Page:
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  • Organizing documents needed to complete NA's

    Hi,

    My position has changed slightly so that I am about to be somewhat more centrally located (I had been traveling between 5 sites - usually 3/day and often not to the main office at all during a day). Because I needed to take "my work" with me from site to site, I had a file box with folders for each context. Anything (plain NA or project NA) to be done (that wasn't someday/maybe) went into the corresponding @context folder (in my portable file box) and on my Outlook (with GTD add-in) list (which also has someday/maybe's). Project folders were sometimes with me and sometimes left at the main office.

    I've noticed two problems:

    1) When I get overloaded, I tend to dump things into the @context folder without putting it on my NA list (in Outlook). I then find things in my @folders that hadn't shown up as a "choice" on my Outlook lists.

    Solutions: take time to get all NA's into Outlook and consistently do Weekly Reviews.

    2) When I have an NA that requires a document (ex. catalog, report with handwritten revisions, meeting notes that I need to work through for NA's and reference, paper forms to be completed)... my current strategy is to add it to Outlook and put the paper document in the @context folder. I carry around my @context folders in my portable file box and, therefore have "my work" with me. But, then project papers tend to get scattered quickly across folders. It takes too long to find what I need if something comes up on the project - ex. supervisor asks 'what are the current numbers for new enrollment?'.... I know that the applicant list is somewhere in my system, but it takes too long to remember (or check in Outlook if I don't have it up) whether I had it in @calls to get more information from Sue or in @computer to finish the data entry portion.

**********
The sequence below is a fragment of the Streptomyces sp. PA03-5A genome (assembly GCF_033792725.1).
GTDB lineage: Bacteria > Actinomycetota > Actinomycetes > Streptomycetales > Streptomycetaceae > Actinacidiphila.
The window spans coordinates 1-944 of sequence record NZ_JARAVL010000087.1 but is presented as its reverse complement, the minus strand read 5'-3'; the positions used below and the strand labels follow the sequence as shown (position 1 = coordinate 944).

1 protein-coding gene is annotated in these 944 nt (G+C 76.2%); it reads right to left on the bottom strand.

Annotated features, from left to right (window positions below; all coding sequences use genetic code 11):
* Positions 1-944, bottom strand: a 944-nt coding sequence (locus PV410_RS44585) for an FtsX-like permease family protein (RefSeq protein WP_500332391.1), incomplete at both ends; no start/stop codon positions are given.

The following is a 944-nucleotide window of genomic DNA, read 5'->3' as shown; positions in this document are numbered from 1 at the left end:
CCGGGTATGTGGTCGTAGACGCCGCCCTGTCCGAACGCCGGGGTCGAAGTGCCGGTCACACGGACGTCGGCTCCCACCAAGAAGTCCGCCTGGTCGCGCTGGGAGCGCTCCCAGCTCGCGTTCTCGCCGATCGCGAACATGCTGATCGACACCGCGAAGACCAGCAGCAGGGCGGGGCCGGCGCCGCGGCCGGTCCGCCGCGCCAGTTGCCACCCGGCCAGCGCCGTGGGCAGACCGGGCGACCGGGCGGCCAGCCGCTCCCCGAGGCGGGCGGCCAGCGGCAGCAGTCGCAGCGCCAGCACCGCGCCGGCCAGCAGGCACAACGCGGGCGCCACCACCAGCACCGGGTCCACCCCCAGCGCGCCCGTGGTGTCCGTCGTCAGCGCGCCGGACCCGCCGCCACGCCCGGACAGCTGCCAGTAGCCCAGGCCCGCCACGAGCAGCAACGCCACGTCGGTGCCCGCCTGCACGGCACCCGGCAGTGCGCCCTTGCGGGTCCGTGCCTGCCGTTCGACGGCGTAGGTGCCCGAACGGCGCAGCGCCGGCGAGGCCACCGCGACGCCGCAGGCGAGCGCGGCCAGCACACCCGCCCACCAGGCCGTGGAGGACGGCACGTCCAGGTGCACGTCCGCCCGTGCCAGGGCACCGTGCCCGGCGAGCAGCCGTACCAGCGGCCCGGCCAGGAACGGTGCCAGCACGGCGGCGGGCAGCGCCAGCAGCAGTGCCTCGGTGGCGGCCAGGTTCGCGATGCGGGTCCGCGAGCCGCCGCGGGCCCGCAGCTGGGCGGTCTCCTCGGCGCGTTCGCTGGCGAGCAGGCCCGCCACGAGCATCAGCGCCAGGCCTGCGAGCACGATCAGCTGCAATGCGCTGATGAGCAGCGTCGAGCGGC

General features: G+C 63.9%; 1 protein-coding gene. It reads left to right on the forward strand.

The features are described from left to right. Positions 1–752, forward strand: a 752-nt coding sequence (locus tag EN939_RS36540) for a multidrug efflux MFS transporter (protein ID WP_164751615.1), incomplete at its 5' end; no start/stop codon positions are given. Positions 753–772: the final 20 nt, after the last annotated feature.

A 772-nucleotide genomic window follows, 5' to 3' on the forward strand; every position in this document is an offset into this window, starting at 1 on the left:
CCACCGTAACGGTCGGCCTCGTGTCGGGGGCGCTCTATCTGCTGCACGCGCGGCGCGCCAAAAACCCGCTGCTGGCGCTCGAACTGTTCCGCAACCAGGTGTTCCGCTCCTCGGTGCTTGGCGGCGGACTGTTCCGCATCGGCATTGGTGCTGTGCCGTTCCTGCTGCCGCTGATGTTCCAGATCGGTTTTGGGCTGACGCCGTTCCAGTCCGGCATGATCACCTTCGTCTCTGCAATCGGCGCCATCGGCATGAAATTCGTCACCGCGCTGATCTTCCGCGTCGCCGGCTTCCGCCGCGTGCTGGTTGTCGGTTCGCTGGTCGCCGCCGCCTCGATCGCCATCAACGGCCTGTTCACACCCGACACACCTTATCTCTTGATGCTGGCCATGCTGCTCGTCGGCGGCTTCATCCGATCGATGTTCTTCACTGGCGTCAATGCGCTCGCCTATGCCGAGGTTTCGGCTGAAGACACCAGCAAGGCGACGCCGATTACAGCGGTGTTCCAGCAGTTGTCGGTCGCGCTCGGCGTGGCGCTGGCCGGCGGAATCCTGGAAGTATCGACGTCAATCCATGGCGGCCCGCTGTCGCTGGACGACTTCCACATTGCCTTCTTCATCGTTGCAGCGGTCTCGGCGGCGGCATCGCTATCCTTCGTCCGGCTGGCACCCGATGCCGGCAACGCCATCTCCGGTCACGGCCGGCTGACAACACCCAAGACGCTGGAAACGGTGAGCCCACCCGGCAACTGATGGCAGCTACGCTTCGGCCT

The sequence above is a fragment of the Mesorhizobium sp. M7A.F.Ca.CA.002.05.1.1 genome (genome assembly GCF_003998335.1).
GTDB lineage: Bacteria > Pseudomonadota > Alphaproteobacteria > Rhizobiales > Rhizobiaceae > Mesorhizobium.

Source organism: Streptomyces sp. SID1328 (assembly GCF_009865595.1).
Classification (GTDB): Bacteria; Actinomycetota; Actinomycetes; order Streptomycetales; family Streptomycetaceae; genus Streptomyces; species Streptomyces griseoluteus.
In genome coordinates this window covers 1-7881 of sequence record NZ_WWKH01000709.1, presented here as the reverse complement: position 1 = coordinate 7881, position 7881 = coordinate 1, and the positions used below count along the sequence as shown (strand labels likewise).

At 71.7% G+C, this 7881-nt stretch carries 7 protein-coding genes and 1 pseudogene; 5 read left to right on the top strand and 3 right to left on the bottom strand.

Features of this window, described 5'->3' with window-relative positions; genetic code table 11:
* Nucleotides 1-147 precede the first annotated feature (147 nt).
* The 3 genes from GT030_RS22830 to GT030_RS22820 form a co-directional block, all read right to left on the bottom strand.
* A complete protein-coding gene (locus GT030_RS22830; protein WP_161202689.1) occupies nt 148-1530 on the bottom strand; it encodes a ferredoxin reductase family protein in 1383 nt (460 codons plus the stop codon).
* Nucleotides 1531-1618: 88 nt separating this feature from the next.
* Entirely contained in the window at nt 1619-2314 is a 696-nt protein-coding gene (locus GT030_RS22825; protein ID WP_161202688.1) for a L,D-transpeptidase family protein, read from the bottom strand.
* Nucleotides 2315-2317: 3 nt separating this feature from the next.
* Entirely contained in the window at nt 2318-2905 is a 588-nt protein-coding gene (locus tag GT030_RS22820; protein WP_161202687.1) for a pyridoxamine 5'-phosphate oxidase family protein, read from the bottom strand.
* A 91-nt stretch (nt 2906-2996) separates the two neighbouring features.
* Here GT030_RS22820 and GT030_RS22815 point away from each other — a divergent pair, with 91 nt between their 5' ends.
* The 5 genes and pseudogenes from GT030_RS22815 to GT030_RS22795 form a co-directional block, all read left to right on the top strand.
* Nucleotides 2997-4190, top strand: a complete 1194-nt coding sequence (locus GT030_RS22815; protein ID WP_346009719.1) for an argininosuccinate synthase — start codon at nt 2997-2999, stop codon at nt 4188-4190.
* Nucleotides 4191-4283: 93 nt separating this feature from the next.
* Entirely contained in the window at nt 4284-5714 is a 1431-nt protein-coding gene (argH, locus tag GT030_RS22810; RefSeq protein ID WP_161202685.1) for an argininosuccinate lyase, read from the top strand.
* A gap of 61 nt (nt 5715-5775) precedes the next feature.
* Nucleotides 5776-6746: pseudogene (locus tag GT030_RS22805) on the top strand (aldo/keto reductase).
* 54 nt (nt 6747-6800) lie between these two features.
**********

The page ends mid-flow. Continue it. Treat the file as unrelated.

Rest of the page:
Solution(s): any suggestions?
    Now that I'll be more central, should I keep the applicant list in the project support file for "New Enrollment" and add the next actions to my Outlook list? I then would be pulling the paper documents out of project support files whenever I'm ready to do a project NA. Do I keep my @context folders for non-project NA's only? My Outlook list would show both plain NA's and project NA's by context so that all of my work shows up there.

    I guess my question is do all of the physical things (even actionable things) you need for a project stay in the project support file or do you move them to an @context folder as you work through the NA's?

    I'm leaning towards keeping ALL project materials in the project support folders... I'm just hesitant to keep all of my work at the office (in my project support files and @context folders) because, while I'll probably be at the main office at least once daily now, I'll still need to work at other sites and at home regularly. It's too much to carry both sets of folders (project support and @context) with me - I did try to do it for awhile - I took a "wheeled-crate" with me everywhere!

    Sorry this is so long. I'd appreciate any suggestions.

    Thanks!
    Julia

  • #2
    Home is home, work is work. Do not mix it!

    Originally posted by Julia